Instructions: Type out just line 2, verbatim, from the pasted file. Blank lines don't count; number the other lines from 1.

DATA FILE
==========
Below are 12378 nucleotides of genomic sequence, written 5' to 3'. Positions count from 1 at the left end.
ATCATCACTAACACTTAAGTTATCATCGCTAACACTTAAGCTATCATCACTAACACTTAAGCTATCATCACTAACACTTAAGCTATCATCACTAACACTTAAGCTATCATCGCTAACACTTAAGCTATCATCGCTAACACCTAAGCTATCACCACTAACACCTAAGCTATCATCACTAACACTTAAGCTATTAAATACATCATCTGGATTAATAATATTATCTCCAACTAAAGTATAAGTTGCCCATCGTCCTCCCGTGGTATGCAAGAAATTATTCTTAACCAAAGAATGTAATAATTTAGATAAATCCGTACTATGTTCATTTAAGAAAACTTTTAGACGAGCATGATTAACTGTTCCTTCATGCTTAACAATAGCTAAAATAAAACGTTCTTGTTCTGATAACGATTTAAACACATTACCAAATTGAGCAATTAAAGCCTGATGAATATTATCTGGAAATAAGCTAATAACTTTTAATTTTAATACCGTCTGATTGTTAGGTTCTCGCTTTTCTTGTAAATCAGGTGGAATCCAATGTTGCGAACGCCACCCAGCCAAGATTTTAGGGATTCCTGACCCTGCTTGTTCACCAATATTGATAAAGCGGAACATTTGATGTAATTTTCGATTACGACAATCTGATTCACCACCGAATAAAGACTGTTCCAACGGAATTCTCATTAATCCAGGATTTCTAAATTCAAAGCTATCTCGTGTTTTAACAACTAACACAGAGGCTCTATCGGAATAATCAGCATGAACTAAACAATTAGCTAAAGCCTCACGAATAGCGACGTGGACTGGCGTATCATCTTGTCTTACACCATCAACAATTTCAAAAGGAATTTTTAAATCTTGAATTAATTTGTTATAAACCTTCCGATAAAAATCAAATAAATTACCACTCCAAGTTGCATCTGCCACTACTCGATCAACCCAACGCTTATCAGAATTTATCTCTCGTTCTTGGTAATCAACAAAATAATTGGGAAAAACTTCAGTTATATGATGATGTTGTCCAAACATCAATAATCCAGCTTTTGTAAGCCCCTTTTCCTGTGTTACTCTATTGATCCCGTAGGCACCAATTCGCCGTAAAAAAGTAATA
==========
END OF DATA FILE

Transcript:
ATCATCACTAACACTTAAGTTATCATCGCTAACACTTAAGCTATCATCACTAACACTTAAGCTATCATCACTAACACTTAAGCTATCATCACTAACACTTAAGCTATCATCGCTAACACTTAAGCTATCATCGCTAACACCTAAGCTATCACCACTAACACCTAAGCTATCATCACTAACACTTAAGCTATTAAATACATCATCTGGATTAATAATATTATCTCCAACTAAAGTATAAGTTGCCCATCGTCCTCCCGTGGTATGCAAGAAATTATTCTTAACCAAAGAATGTAATAATTTAGATAAATCCGTACTATGTTCATTTAAGAAAACTTTTAGACGAGCATGATTAACTGTTCCTTCATGCTTAACAATAGCTAAAATAAAACGTTCTTGTTCTGATAACGATTTAAACACATTACCAAATTGAGCAATTAAAGCCTGATGAATATTATCTGGAAATAAGCTAATAACTTTTAATTTTAATACCGTCTGATTGTTAGGTTCTCGCTTTTCTTGTAAATCAGGTGGAATCCAATGTTGCGAACGCCACCCAGCCAAGATTTTAGGGATTCCTGACCCTGCTTGTTCACCAATATTGATAAAGCGGAACATTTGATGTAATTTTCGATTACGACAATCTGATTCACCACCGAATAAAGACTGTTCCAACGGAATTCTCATTAATCCAGGATTTCTAAATTCAAAGCTATCTCGTGTTTTAACAACTAACACAGAGGCTCTATCGGAATAATCAGCATGAACTAAACAATTAGCTAAAGCCTCACGAATAGCGACGTGGACTGGCGTATCATCTTGTCTTACACCATCAACAATTTCAAAAGGAATTTTTAAATCTTGAATTAATTTGTTATAAACCTTCCGATAAAAATCAAATAAATTACCACTCCAAGTTGCATCTGCCACTACTCGATCAACCCAACGCTTATCAGAATTTATCTCTCGTTCTTGGTAATCAACAAAATAATTGGGAAAAACTTCAGTTATATGATGATGTTGTCCAAACATCAATAATCCAGCTTTTGTAAGCCCCTTTTCCTGTGTTACTCTATTGATCCCGTAGGCACCAATTCGCCGTAAAAAAGTAATA